Gwinnett Schools employee accused of hitting child with autistism
GWINNETT COUNTY, Ga. - A former Gwinnett County Public Schools employee faces simple battery charges for allegedly hitting a student.
The child's mother said the incident drastically changed her son's behavior and cost her family a significant chunk of money, but the accused's attorney said she disciplined the boy "in good faith."
Kim Steele's son Darien was 6 years old in 2019 when the Cooper Elementary School principal told his mother that a paraprofessional hit her son on the head.
He was born with a brain injury, and not long before the reported incident, he was diagnosed with autism.
"She snatched a milk carton, according to the substitute, she snatched it from him and hit him on the head," said Kim Steele, the child’s mother.
The school system said it recommended the employee's termination, but she resigned before they were able to act.
The boy's mother said he hasn't been the same since.
"He was uncontrollable until he got on medication which is an antipsychotic medication to control him, to calm him and it actually made him more sleepy," Steele said.
The Gwinnett County State Court case is set for next month but Steele said she's frustrated that the former employee will seek immunity.
"I think people who hit kids with special needs should be held accountable," she said.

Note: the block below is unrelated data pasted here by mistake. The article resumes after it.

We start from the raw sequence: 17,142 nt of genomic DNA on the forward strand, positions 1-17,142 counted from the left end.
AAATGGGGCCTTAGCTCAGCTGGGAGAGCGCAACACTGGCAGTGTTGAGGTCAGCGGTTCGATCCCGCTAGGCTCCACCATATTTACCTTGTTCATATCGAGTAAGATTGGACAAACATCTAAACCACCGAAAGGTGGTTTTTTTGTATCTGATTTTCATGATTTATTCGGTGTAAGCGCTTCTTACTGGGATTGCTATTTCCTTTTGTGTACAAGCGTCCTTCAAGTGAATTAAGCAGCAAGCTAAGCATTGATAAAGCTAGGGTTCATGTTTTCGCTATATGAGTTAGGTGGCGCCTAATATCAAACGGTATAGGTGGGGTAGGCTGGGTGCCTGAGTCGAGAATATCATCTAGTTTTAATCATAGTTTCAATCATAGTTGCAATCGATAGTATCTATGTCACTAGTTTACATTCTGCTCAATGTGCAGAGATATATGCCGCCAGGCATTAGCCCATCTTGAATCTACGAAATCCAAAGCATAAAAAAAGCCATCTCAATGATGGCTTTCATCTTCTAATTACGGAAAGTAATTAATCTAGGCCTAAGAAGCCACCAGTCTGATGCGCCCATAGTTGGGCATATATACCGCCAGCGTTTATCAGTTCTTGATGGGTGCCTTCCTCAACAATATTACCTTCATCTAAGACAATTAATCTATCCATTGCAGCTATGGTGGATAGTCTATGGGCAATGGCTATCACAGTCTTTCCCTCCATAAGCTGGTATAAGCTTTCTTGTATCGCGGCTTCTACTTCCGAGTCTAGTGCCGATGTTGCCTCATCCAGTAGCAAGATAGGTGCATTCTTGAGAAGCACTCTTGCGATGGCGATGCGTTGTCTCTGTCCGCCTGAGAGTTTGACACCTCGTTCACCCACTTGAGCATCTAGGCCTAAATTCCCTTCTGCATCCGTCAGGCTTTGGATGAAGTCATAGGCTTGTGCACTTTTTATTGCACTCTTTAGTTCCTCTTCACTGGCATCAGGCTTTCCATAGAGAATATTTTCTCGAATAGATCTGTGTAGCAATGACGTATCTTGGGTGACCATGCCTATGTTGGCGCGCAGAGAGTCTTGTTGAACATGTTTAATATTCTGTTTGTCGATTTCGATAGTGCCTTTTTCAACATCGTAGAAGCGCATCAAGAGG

"If it were me, I wouldn't have immunity. I wouldn't have an option. Having a special needs child and being in a classroom, there should be cameras," the mother said.
FOX 5 reached out to the accused's lawyer, who said his client "is innocent of the charge against her, and she looks forward to clearing her name and exonerating herself in the court process."
The attorney said she disciplined the boy in good faith, which he argues is protected under Georgia's Compilation of School Discipline Laws and Regulations. It reads:
"No principal or teacher who shall administer corporal punishment to a pupil or pupils...shall be held accountable or liable in any criminal or civil action...where the corporal punishment is...not excessive or unduly severe."
The accused's attorney said his client is a kind woman, facing a minor charge.
Steele said her actions have changed her son and hope the June case results in restitution.
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